Understanding the Research Process


Students will come to an understanding of the importance of historical and stylistic research in set design. They will learn what resources to use as they consider design concepts for their assigned scene. Students will learn how to incorporate research with elemental design processes.


Materials Needed

A picture of ancient Grecian ruins, a picture of the interior of a turn-of-the-century English parlor, a picture of the interior of a Gothic Medieval Cathedral.


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Lesson Directions

Anticipatory Set/Hook

Display each of the pictures and have the students determine what each picture is showing, i.e. Grecian ruins, English parlor in the 1900’s, Medieval Cathedral. Then, have the students articulate the elements in each of the pictures that helps bring them to those conclusions.



Step 1: Transition – Explain that each of the elements discussed provide historically accurate visual clues that will help the audience identify the period of the play.

Checking for Understanding – Ask students why it is important that an audience be able to identify the period of a play.

Instruction – Explain that “scenery helps the audience understand and enjoy a play by providing a visual reinforcement of the production concept.” Explain further that “a scenic design is not a reproduction; but a creation that mirrors the essence of a period to provide a physical environment that will enhance the mood and spirit of the play.”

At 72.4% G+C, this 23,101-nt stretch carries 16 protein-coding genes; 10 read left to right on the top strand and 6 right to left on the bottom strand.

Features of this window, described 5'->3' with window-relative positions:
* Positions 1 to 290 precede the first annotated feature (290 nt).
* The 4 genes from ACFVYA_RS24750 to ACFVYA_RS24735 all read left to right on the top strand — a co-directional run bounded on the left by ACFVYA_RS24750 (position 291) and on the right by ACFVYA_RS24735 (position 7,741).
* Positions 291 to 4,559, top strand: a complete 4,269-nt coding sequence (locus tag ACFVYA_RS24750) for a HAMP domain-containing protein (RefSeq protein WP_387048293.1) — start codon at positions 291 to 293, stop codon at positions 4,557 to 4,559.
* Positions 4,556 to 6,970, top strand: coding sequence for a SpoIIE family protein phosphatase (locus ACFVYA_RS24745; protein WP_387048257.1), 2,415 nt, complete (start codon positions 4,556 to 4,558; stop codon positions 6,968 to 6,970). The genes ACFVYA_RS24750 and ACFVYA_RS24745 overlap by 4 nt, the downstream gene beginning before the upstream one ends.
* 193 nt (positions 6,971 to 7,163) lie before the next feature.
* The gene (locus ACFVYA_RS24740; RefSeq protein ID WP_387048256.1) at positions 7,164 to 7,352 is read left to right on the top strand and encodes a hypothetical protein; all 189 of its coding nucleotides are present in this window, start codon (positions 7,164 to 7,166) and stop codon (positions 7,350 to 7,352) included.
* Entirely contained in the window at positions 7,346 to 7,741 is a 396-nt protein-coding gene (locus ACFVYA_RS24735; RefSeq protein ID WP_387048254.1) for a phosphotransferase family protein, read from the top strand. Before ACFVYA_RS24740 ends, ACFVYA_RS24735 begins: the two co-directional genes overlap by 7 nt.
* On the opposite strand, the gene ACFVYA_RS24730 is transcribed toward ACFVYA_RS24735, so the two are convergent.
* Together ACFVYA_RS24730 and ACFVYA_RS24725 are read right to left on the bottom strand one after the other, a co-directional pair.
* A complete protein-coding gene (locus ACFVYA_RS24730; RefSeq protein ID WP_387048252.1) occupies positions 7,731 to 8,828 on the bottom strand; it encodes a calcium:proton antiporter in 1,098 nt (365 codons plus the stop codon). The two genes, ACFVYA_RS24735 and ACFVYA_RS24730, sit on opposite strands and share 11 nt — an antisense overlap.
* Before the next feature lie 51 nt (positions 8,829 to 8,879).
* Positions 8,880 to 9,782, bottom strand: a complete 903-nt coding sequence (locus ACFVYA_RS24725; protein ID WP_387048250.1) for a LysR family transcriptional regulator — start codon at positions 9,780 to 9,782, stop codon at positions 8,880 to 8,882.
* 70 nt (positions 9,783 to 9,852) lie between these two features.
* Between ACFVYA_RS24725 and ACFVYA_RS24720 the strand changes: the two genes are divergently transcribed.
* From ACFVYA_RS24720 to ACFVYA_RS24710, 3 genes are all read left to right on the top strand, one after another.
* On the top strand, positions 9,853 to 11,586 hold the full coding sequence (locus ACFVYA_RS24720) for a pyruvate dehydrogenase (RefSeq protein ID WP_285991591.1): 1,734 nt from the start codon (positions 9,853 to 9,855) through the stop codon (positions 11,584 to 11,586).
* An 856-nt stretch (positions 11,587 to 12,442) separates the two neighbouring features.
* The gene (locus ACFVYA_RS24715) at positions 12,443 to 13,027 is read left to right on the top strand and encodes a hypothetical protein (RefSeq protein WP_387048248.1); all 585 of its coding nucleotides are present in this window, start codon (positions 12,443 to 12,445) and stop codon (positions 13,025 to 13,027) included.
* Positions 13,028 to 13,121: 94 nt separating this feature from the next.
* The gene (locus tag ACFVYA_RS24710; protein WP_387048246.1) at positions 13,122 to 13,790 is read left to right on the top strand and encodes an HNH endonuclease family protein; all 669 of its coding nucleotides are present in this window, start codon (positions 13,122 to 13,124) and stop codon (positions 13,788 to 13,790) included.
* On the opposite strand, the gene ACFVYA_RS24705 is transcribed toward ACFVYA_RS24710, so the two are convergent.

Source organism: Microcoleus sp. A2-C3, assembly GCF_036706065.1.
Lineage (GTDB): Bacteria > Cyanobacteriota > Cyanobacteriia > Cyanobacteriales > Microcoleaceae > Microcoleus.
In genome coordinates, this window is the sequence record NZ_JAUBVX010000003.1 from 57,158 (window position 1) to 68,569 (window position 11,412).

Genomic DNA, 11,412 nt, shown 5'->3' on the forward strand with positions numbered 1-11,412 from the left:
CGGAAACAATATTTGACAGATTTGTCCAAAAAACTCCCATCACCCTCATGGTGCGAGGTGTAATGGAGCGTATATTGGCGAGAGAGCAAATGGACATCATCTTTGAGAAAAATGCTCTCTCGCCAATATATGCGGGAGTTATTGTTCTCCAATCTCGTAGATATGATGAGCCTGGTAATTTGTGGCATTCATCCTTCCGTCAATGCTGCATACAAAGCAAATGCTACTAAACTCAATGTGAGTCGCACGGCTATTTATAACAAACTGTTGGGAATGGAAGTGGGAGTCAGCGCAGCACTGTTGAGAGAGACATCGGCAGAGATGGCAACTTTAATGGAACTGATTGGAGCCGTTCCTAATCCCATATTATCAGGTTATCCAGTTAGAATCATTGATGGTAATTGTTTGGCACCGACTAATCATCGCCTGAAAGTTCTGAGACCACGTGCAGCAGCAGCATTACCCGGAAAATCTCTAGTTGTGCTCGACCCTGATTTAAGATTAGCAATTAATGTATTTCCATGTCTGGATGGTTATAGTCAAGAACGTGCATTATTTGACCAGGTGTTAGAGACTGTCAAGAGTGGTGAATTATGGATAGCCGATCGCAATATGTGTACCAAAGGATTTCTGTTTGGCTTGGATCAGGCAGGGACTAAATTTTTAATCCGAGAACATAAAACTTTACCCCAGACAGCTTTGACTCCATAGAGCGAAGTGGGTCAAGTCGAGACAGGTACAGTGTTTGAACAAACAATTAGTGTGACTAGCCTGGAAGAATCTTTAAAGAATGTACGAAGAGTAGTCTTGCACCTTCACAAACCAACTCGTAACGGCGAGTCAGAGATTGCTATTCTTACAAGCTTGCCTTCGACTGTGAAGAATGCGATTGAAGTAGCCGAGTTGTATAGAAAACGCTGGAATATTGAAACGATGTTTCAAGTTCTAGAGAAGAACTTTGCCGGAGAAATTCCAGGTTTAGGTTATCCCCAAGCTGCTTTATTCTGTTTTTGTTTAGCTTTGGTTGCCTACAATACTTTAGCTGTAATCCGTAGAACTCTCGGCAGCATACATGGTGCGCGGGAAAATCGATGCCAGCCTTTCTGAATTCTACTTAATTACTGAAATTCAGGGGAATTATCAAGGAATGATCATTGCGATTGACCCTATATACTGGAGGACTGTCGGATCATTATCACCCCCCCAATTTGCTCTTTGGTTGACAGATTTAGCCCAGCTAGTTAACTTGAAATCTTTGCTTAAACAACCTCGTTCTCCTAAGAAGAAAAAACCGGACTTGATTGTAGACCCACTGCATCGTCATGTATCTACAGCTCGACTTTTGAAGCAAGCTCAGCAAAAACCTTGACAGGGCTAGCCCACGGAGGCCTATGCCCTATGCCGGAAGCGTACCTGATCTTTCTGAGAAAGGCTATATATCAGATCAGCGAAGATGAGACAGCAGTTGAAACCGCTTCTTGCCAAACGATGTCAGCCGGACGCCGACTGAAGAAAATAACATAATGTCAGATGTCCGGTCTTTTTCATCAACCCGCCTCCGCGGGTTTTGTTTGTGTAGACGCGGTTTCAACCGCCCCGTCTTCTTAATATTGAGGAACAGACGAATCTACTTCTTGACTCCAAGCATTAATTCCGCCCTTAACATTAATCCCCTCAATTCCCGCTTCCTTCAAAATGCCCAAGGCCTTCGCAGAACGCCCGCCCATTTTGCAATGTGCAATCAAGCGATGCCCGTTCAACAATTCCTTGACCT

Checking for Understanding – Ask students what type of resources they might research when planning a realistic set design.

Step 2: Modeling – Using their computers, have students look at websites that will help them understand the styles, architecture, and design trends of turn-of-the-century, middle class, England. Have everyone go to: http://www.pbs.org/wnet/1900house/house/index.html and take the virtual tour of the front parlor.

Checking for Understanding – As students peruse the sight, have them tell what sort of useful information they found for designing a Victorian parlor.

Modeling – Have students go to the search engine “Google” and type in the words “Victorian interior design.”

Checking for Understanding – Ask students how they might narrow their search even more to find the information they need to accurately represent the period through their set design.

Modeling – Have students turn to the school library catalogue and enter a general keyword search such as the one used in Google, “Victorian interior design.” Have students discover what reference materials are available to them in the library for research.

Step 3: Guided/Independent Practice – Have students begin their own search for valuable historical, design, and aesthetic information that will contribute to their final set design. Assign students the task of providing bibliographic information for at least two sources they find and can use for their design.



Students will turn in their bibliographic information.


Author’s Notes

Note – This class will take place in the library or computer lab where students have access to the internet.